After many tests and demos over the past few years, NTT has finally taken the 100G plunge beneath the Pacific ocean. The Japanese telecommunications giant announced this morning that it has deployed 100G coherent technology on its PC-1 cable system. The upgrade more than doubles the design capacity of the system to 8.4Tbps, and is already in place.
NTT says that it wasn't easy despite the demonstrations, that it was initially difficult to provide stable 100Gbps over what are some of the longest spans in use on the globe. But after optimizing their network architecture they were able to get past all remaining hurdles and more their infrastructure to transpacific 100G, albeit at less than the 10+Tbps total capacity they had been talking about in 2011.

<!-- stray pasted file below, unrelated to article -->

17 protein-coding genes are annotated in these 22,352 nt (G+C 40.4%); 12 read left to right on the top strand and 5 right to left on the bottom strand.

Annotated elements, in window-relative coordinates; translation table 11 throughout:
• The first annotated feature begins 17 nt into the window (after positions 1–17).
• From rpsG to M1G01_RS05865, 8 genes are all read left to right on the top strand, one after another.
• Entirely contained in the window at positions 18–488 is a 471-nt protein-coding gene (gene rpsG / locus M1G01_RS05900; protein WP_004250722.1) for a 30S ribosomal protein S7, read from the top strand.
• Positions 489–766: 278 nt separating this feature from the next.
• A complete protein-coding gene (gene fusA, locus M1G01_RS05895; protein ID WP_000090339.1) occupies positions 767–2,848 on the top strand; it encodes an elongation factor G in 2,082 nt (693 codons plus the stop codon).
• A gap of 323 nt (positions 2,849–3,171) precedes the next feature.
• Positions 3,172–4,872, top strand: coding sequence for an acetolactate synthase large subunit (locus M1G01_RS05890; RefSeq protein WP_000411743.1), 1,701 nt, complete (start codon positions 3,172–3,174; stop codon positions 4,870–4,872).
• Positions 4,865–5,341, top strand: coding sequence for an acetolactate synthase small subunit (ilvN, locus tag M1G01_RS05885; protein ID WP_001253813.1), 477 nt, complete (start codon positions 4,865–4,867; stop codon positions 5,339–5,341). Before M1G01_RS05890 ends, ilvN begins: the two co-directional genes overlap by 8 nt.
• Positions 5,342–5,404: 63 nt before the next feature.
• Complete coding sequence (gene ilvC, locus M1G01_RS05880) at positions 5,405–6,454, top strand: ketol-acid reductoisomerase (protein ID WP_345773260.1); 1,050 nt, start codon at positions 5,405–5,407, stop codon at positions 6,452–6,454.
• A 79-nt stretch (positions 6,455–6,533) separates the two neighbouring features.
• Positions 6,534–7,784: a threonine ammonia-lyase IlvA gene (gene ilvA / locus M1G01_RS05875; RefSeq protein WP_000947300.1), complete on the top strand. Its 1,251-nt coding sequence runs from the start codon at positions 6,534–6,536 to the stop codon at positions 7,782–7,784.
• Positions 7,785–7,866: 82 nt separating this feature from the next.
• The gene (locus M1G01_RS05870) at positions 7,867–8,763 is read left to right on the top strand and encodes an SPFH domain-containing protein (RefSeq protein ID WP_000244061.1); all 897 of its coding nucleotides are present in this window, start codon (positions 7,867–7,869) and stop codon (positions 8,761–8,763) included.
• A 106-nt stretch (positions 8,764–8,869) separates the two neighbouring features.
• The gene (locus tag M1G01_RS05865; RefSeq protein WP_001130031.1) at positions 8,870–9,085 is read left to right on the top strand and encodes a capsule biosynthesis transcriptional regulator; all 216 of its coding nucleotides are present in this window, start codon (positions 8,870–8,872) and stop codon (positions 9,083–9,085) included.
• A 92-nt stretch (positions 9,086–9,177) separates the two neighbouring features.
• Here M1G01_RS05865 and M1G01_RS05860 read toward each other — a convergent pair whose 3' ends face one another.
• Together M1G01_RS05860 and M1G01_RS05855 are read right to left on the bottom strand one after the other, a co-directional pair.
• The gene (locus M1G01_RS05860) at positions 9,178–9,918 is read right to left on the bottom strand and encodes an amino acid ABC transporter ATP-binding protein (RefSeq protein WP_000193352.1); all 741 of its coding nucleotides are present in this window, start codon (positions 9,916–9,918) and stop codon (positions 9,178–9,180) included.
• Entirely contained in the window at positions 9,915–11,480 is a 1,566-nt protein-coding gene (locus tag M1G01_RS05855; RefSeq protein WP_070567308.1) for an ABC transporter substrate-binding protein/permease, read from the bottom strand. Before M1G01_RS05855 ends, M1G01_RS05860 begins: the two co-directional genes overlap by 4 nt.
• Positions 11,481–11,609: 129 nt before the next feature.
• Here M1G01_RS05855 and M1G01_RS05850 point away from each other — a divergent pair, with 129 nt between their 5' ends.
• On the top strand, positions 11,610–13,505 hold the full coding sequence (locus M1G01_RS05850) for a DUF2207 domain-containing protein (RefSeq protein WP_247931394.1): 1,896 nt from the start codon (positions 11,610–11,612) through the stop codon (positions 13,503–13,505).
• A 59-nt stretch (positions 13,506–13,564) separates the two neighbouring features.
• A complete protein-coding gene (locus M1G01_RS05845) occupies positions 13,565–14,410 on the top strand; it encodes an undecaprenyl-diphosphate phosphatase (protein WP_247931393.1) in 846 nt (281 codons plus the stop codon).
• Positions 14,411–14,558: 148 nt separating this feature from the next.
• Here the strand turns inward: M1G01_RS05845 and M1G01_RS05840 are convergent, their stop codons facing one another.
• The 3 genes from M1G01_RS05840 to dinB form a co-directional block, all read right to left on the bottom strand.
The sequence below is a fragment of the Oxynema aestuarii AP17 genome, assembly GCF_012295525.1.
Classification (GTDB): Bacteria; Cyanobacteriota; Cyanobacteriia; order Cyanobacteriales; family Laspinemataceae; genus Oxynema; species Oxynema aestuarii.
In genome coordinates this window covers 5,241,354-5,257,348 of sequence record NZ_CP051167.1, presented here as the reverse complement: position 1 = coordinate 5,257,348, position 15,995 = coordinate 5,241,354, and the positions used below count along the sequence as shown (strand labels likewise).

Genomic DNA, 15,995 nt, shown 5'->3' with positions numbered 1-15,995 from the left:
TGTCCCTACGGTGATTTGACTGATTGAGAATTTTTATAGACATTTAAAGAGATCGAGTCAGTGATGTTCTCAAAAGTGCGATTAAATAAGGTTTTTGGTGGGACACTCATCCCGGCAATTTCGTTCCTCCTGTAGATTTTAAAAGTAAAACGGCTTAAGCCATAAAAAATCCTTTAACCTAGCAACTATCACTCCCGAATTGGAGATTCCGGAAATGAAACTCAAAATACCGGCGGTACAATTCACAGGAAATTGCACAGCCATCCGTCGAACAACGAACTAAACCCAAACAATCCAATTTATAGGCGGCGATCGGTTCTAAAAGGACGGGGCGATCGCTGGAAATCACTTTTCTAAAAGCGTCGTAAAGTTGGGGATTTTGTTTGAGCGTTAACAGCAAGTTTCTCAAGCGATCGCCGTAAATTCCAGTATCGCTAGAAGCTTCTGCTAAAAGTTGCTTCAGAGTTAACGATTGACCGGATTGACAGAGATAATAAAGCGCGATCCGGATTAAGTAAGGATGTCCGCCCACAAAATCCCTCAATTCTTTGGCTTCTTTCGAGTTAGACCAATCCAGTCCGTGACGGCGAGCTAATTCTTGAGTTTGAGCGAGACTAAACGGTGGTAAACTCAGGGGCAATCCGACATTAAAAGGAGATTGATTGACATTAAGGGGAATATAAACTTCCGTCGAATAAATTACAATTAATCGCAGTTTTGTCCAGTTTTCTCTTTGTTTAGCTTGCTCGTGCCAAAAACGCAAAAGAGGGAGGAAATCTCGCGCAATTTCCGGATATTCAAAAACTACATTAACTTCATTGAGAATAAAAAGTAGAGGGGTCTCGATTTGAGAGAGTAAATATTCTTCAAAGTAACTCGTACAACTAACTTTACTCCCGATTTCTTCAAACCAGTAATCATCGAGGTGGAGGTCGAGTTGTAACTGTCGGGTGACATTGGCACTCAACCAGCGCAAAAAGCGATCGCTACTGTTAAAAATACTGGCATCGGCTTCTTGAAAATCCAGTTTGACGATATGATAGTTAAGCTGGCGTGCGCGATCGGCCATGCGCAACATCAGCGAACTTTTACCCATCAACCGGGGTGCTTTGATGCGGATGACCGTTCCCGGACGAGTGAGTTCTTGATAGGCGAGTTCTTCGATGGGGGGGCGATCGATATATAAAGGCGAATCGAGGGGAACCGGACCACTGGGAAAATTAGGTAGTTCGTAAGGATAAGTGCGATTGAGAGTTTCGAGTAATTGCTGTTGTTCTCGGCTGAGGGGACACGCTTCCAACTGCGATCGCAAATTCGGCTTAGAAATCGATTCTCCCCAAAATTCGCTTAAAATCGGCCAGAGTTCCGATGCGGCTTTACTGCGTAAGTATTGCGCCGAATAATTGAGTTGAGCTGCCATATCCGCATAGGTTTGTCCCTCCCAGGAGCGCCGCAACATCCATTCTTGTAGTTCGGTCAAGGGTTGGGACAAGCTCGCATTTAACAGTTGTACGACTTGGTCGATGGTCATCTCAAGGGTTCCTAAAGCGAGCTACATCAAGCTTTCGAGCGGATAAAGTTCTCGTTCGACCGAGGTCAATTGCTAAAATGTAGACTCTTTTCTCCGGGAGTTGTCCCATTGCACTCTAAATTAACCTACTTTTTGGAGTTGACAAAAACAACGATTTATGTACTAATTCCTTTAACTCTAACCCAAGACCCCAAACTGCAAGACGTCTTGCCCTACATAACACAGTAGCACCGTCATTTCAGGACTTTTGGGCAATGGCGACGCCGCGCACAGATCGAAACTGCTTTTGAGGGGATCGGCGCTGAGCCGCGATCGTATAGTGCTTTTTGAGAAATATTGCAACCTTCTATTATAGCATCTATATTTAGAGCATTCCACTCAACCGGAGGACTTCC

PC-1, which NTT bought for a song a few years back, has become a cornerstone of the company's global connectivity, carrying some 700Gbps for its transit backbone alone at last count. By the end of 2014, they will have upgraded their pan-Asian regional ASE cable system to 100G as well.
The gear mentioned in the demonstration stages was Infinera's DTN-X, but was not specified in today's announcement. Perhaps we will here more about that side of things in the coming weeks and months.
If you haven't already, please take our Reader Survey! Just 3 questions to help us better understand who is reading Telecom Ramblings so we can serve you better!Categories: Internet Backbones · Telecom Equipment · Undersea cables